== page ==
Private Industry Protecting the Environment


May 17, 1992|By PETER A. JAY | PETER A. JAY,Peter Jay's column appears here each Sunday.

CONOWINGO — Conowingo. -- It's no secret that the water of the Susquehanna below the big hydroelectric dam here is full of fish this spring. The bald eagles know it, the gulls and herons know it, and the wader-clad people with spinning rods lining the riverbank know it too.

Among the fish down in that fast-moving water, trying to make their way upstream, are American shad -- or automotive shad, as they should perhaps be called. Some will reach their destination, as 27,000 did last year, after completing their journey by truck. The shad, and their unusual mode of transportation, continue to be a subject of some controversy in natural-resources circles.

Two hundred years ago, by the millions, shad would ascend the Susquehanna all the way to New York, to Binghamton and almost to Cooperstown, to spawn. Netting them, and their cousins the herring, was a springtime ritual. There seemed no limits to nature's richness then. The fish came up the river, just about the time the shadbush bloomed white in the woods, as though pouring from an inexhaustible cornucopia.

In 1810, working on Snake Island in the river near here, Benjamine Silver and his crew netted and packed 1,600 barrels of herring. A century later, the run was much reduced, but still substantial. Hughes Spencer of Havre de Grace, who died in 1982, remembered working with his father as a boy in the early 1900s, hauling huge seine nets holding perhaps half a million fish.

American shad no longer flourish in the Susquehanna, and fishing for them is prohibited in Maryland. There are various reasons for their decline, but the major ones are all too obvious. They are the big dams, of which Conowingo is the southernmost and largest, which block their migration. The dam at Conowingo was completed in 1928.

The dam is operated, under license from the federal government, by the Philadelphia Electric Company. For years, the utility condescendingly ignored those who said it should do something to help the shad. But it has had a gradual change of heart, responded to its critics, invested a good many millions of dollars and begun to produce some interesting results.

In the early 1970s, it put in equipment to live-trap fish congregating at the foot of the dam and hoist them out for sorting. The American shad were put in tanks and trucked upstream, bypassing the three other dams beyond Conowingo. Before 1980, the number of fish so transported averaged less than 200 per year.

Presumably, these trucked fish spawn upriver, and their offspring, "imprinted" by the unmistakable chemistry of the streams of their birth, make their way down through the dams and turbines -- studies show most survive that harrowing trip -- to the Chesapeake and eventually the sea. Then when their own turn comes to spawn, they instinctively turn homeward.

The process must be working, because there are certainly more shad, though the 27,000 trucked in 1991 are still well below the 2 or 3 million biologists say would indicate a healthy spawning run and a species able to withstand recreational fishing.

It is not absolutely clear what the next step is to be or how it should be scheduled. Some form of shad-passage facilities like those at Conowingo must be built at the upstream dams -- Holtwood, Safe Harbor and York Haven. Complex discussions, involving Philadelphia Electric and other upstream utilities, state and federal governments and conservation groups, still continue.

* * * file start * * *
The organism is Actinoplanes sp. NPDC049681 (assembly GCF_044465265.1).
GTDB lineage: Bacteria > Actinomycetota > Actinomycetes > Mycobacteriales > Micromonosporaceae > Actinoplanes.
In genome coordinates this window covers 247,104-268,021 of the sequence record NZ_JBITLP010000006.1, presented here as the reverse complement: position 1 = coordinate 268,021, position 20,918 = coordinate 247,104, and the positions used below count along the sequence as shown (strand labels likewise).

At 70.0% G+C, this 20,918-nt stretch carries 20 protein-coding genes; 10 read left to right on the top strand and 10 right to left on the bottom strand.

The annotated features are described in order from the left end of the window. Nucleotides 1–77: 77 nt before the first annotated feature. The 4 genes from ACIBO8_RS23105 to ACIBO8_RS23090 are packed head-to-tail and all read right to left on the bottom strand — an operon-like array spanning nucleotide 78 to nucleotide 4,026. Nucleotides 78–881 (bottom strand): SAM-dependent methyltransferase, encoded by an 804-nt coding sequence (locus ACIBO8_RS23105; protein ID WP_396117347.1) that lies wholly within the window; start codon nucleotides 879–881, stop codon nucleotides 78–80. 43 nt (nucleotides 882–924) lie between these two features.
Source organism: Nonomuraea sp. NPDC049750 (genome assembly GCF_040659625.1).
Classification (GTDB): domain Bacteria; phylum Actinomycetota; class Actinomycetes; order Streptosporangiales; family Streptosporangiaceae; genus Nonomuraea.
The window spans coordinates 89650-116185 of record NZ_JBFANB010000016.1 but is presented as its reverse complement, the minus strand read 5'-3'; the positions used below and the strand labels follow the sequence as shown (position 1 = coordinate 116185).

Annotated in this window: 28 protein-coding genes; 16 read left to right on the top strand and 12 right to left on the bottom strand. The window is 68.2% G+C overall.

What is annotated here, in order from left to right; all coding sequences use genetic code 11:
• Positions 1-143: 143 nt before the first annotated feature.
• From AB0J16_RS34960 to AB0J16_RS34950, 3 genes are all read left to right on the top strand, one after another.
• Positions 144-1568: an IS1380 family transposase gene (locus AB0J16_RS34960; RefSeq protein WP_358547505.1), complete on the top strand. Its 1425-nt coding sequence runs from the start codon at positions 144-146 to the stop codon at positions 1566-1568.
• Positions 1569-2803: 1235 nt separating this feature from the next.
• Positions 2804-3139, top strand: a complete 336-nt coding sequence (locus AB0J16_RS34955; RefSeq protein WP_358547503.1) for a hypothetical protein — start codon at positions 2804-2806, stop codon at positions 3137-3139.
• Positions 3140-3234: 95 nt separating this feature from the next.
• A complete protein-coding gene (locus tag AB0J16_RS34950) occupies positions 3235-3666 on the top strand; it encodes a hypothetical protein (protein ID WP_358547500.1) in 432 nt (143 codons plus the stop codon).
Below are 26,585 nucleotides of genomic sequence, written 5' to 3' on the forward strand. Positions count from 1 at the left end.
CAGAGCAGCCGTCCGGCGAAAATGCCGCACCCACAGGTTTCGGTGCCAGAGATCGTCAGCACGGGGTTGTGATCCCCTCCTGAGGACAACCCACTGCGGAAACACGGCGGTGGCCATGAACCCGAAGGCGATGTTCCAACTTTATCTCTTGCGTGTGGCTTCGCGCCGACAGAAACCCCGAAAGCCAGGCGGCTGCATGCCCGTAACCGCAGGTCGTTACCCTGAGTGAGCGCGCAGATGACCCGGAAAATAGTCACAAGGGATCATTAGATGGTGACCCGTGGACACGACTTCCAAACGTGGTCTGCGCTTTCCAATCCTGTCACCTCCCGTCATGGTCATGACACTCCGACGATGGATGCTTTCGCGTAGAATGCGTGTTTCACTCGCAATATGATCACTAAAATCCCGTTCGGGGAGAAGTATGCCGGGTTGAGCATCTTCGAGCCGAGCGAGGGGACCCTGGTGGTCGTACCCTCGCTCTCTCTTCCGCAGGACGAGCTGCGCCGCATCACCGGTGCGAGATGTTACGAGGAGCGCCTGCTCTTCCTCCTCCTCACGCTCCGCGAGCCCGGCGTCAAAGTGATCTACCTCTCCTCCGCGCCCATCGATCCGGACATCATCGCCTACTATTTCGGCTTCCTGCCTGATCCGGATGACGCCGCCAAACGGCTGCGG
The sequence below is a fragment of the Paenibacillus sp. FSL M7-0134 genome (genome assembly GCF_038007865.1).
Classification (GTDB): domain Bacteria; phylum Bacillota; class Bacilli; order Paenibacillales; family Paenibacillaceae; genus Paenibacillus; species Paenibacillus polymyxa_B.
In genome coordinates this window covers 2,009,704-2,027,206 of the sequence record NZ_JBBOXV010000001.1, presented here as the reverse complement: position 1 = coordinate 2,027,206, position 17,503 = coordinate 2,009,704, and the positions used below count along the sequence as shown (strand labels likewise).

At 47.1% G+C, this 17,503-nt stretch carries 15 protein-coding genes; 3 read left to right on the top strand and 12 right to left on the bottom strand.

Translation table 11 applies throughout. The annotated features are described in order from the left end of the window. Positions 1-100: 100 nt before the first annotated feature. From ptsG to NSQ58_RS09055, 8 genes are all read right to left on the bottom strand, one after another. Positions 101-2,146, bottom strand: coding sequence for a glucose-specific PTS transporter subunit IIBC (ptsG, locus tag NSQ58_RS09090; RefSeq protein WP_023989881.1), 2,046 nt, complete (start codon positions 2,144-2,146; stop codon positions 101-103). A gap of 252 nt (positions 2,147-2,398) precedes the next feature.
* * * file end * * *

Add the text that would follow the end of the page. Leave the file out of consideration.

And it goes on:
But an important principle has been established. Private, corporate funds are being used, with governmental HTC encouragement, for conservation purposes in the broad public interest. If the American shad is ever to be re-established on the Susquehanna River, this is how it will be accomplished.

There is a lesson here for all who care about conservation, but it is a lesson commonly ignored.

People who lobby for environmental causes tend to say that once goals are identified, government should act to accomplish them. If it takes money, government should spend it. If it takes mandates, government should issue them. But that doesn't work well any more.

There isn't enough government money, and there isn't enough public support for governmental mandates that someone else foot the bill. Thus, in Maryland, the failure of growth-control measures to protect the Chesapeake watershed. Thus the rising support for property-rights legislation to require compensation for certain land-use regulations. Thus the new resistance to ever-rising taxes.

Major conservation goals are achievable, but they have a cost. That's why it's so important that conservationists, government and industry stop their Pavlovian yapping at each other and start finding where their diverse interests coincide. That's why, to take one recent hot-button issue, it's shortsighted for Chesapeake-area environmental groups to go bananas because Texaco wants to look for oil and gas here.

Overdevelopment is a far more serious threat to the bay than Texaco's wells. And how much better it would be for the future of the bay if Texaco's financial support for conservation could be locked in now -- if the company, say, were to agree to dedicate a portion of future revenues for the purchase of conservation easements on vast tracts of fragile bay frontage. Private money can do such things. Public money, at least right now, can't.

When it comes to conservation, big corporations may be slow to see the light, but they eventually realize it pays. Even hardnosed Philadelphia Electric now sees the many millions of dollars it has spent to help restore the American shad to the Susquehanna as an investment, not a shakedown. And without those dollars, the shad wouldn't have even a fighting chance.

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